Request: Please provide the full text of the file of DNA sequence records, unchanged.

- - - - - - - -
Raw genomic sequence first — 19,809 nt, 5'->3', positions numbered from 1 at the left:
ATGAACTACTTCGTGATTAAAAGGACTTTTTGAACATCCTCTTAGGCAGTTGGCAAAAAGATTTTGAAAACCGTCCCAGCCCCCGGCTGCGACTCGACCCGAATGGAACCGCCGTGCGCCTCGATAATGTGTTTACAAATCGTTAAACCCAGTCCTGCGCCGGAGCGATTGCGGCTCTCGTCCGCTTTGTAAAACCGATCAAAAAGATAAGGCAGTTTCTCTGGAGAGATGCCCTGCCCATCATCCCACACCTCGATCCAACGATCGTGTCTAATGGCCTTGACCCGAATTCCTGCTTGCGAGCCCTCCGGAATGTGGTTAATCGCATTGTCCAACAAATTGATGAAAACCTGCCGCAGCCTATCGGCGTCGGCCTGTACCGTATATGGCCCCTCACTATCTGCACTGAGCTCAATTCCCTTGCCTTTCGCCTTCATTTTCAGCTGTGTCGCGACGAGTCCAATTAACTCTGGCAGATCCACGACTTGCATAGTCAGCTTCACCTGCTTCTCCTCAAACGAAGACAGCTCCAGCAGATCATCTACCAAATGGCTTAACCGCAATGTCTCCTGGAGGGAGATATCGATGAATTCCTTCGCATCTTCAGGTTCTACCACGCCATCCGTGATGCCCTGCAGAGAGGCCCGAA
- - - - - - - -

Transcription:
Raw genomic sequence first — 19,809 nt, 5'->3', positions numbered from 1 at the left:
ATGAACTACTTCGTGATTAAAAGGACTTTTTGAACATCCTCTTAGGCAGTTGGCAAAAAGATTTTGAAAACCGTCCCAGCCCCCGGCTGCGACTCGACCCGAATGGAACCGCCGTGCGCCTCGATAATGTGTTTACAAATCGTTAAACCCAGTCCTGCGCCGGAGCGATTGCGGCTCTCGTCCGCTTTGTAAAACCGATCAAAAAGATAAGGCAGTTTCTCTGGAGAGATGCCCTGCCCATCATCCCACACCTCGATCCAACGATCGTGTCTAATGGCCTTGACCCGAATTCCTGCTTGCGAGCCCTCCGGAATGTGGTTAATCGCATTGTCCAACAAATTGATGAAAACCTGCCGCAGCCTATCGGCGTCGGCCTGTACCGTATATGGCCCCTCACTATCTGCACTGAGCTCAATTCCCTTGCCTTTCGCCTTCATTTTCAGCTGTGTCGCGACGAGTCCAATTAACTCTGGCAGATCCACGACTTGCATAGTCAGCTTCACCTGCTTCTCCTCAAACGAAGACAGCTCCAGCAGATCATCTACCAAATGGCTTAACCGCAATGTCTCCTGGAGGGAGATATCGATGAATTCCTTCGCATCTTCAGGTTCTACCACGCCATCCGTGATGCCCTGCAGAGAGGCCCGAA